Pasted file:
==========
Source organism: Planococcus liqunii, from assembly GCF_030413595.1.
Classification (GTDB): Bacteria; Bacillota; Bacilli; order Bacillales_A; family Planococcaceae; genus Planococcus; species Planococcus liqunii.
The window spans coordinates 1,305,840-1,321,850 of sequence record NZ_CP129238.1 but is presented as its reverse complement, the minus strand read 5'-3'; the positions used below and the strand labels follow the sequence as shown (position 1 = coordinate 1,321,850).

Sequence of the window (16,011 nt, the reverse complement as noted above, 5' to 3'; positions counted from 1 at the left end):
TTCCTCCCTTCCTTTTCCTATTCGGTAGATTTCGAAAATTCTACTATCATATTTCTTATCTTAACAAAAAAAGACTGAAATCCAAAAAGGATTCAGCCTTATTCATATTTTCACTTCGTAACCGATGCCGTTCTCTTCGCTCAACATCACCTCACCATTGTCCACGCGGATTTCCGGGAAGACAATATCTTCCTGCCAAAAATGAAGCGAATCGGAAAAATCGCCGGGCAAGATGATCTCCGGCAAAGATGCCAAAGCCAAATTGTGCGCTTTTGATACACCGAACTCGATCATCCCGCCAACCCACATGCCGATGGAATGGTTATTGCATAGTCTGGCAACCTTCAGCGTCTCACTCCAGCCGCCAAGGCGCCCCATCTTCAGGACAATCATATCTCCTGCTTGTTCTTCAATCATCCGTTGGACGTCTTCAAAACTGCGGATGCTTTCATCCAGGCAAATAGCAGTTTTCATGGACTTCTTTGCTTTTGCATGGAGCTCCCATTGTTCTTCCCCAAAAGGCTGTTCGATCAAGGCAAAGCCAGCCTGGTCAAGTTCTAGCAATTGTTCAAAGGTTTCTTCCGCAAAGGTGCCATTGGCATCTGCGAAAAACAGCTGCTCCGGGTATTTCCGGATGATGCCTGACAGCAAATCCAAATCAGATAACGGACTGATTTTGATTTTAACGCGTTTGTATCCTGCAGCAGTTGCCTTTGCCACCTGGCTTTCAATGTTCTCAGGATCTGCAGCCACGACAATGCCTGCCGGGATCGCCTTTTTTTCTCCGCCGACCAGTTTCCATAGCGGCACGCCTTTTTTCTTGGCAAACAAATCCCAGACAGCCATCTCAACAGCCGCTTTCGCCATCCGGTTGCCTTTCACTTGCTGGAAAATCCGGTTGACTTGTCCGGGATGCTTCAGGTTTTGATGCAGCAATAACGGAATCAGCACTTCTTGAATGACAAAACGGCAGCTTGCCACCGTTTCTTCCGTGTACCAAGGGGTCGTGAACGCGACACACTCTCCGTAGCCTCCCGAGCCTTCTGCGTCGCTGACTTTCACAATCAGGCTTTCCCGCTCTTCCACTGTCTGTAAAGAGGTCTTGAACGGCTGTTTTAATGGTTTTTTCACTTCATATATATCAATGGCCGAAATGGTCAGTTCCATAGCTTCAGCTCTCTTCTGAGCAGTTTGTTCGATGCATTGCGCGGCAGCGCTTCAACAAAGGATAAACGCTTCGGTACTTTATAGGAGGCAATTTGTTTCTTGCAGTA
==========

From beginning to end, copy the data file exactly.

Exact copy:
Source organism: Planococcus liqunii, from assembly GCF_030413595.1.
Classification (GTDB): Bacteria; Bacillota; Bacilli; order Bacillales_A; family Planococcaceae; genus Planococcus; species Planococcus liqunii.
The window spans coordinates 1,305,840-1,321,850 of sequence record NZ_CP129238.1 but is presented as its reverse complement, the minus strand read 5'-3'; the positions used below and the strand labels follow the sequence as shown (position 1 = coordinate 1,321,850).

Sequence of the window (16,011 nt, the reverse complement as noted above, 5' to 3'; positions counted from 1 at the left end):
TTCCTCCCTTCCTTTTCCTATTCGGTAGATTTCGAAAATTCTACTATCATATTTCTTATCTTAACAAAAAAAGACTGAAATCCAAAAAGGATTCAGCCTTATTCATATTTTCACTTCGTAACCGATGCCGTTCTCTTCGCTCAACATCACCTCACCATTGTCCACGCGGATTTCCGGGAAGACAATATCTTCCTGCCAAAAATGAAGCGAATCGGAAAAATCGCCGGGCAAGATGATCTCCGGCAAAGATGCCAAAGCCAAATTGTGCGCTTTTGATACACCGAACTCGATCATCCCGCCAACCCACATGCCGATGGAATGGTTATTGCATAGTCTGGCAACCTTCAGCGTCTCACTCCAGCCGCCAAGGCGCCCCATCTTCAGGACAATCATATCTCCTGCTTGTTCTTCAATCATCCGTTGGACGTCTTCAAAACTGCGGATGCTTTCATCCAGGCAAATAGCAGTTTTCATGGACTTCTTTGCTTTTGCATGGAGCTCCCATTGTTCTTCCCCAAAAGGCTGTTCGATCAAGGCAAAGCCAGCCTGGTCAAGTTCTAGCAATTGTTCAAAGGTTTCTTCCGCAAAGGTGCCATTGGCATCTGCGAAAAACAGCTGCTCCGGGTATTTCCGGATGATGCCTGACAGCAAATCCAAATCAGATAACGGACTGATTTTGATTTTAACGCGTTTGTATCCTGCAGCAGTTGCCTTTGCCACCTGGCTTTCAATGTTCTCAGGATCTGCAGCCACGACAATGCCTGCCGGGATCGCCTTTTTTTCTCCGCCGACCAGTTTCCATAGCGGCACGCCTTTTTTCTTGGCAAACAAATCCCAGACAGCCATCTCAACAGCCGCTTTCGCCATCCGGTTGCCTTTCACTTGCTGGAAAATCCGGTTGACTTGTCCGGGATGCTTCAGGTTTTGATGCAGCAATAACGGAATCAGCACTTCTTGAATGACAAAACGGCAGCTTGCCACCGTTTCTTCCGTGTACCAAGGGGTCGTGAACGCGACACACTCTCCGTAGCCTCCCGAGCCTTCTGCGTCGCTGACTTTCACAATCAGGCTTTCCCGCTCTTCCACTGTCTGTAAAGAGGTCTTGAACGGCTGTTTTAATGGTTTTTTCACTTCATATATATCAATGGCCGAAATGGTCAGTTCCATAGCTTCAGCTCTCTTCTGAGCAGTTTGTTCGATGCATTGCGCGGCAGCGCTTCAACAAAGGATAAACGCTTCGGTACTTTATAGGAGGCAATTTGTTTCTTGCAGTA